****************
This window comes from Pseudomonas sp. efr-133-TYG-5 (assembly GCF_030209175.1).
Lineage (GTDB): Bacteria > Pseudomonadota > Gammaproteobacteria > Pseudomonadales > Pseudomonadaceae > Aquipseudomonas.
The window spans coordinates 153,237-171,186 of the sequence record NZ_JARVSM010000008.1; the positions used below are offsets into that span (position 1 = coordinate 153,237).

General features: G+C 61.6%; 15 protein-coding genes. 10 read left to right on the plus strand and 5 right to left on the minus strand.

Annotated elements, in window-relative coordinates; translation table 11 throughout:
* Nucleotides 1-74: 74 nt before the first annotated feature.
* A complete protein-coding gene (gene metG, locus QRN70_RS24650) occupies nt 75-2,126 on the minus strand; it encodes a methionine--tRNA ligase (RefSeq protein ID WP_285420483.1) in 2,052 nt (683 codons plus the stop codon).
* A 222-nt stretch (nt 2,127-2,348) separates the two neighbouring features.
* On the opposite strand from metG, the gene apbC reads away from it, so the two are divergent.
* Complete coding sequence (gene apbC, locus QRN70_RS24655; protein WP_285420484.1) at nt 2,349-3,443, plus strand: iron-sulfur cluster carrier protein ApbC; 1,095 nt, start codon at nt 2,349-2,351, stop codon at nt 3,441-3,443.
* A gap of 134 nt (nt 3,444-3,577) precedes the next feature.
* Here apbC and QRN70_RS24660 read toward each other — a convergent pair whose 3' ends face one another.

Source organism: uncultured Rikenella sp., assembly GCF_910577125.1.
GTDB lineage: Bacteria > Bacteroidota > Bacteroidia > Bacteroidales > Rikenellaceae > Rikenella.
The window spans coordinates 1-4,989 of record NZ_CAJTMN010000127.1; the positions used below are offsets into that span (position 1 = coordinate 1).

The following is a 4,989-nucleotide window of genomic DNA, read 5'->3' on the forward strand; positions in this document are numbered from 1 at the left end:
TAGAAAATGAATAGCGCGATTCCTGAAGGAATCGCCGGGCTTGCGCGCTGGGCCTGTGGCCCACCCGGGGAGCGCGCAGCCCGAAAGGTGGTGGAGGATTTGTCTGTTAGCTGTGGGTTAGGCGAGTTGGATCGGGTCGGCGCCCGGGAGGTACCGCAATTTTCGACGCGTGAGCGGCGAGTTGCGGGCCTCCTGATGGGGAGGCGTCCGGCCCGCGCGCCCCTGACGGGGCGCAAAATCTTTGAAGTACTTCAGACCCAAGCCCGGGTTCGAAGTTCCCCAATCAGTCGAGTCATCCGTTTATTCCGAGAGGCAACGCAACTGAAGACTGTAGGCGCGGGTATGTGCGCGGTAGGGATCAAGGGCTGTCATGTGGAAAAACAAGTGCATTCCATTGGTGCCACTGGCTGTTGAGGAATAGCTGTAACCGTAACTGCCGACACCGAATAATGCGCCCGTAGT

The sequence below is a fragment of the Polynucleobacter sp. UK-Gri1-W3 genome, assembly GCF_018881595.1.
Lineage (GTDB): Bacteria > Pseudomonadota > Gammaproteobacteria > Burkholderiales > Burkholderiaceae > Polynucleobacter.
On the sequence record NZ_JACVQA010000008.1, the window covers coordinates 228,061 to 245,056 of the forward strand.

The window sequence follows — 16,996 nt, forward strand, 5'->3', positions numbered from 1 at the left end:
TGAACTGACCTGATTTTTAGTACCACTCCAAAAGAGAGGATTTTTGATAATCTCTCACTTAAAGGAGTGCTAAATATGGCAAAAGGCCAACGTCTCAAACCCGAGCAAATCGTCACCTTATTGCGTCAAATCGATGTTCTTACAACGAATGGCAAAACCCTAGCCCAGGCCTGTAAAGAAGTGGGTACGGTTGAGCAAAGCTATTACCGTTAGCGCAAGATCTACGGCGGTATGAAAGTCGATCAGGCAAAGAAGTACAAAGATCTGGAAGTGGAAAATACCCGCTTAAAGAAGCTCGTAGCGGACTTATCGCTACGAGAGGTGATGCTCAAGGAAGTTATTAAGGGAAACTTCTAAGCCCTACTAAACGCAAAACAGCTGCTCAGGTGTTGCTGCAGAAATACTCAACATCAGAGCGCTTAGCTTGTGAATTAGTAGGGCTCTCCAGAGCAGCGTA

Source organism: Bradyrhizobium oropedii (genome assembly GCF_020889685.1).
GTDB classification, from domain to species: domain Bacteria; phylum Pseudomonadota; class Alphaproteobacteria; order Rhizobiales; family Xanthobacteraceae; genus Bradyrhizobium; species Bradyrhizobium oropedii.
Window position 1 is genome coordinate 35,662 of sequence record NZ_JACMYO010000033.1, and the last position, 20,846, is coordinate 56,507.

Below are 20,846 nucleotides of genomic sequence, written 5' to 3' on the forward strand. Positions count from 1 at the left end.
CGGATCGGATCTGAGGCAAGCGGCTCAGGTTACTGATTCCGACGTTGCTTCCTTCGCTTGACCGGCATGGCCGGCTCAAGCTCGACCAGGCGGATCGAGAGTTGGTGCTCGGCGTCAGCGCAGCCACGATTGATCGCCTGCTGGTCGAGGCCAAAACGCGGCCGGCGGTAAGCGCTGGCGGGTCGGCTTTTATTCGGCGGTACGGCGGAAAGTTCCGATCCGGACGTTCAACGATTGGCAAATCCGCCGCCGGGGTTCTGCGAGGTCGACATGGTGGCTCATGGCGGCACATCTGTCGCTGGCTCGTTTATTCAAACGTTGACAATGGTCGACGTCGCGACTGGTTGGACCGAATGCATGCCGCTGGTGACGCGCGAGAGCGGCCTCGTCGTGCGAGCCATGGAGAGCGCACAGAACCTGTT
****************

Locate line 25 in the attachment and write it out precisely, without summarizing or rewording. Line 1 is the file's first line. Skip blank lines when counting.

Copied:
Window position 1 is genome coordinate 35,662 of sequence record NZ_JACMYO010000033.1, and the last position, 20,846, is coordinate 56,507.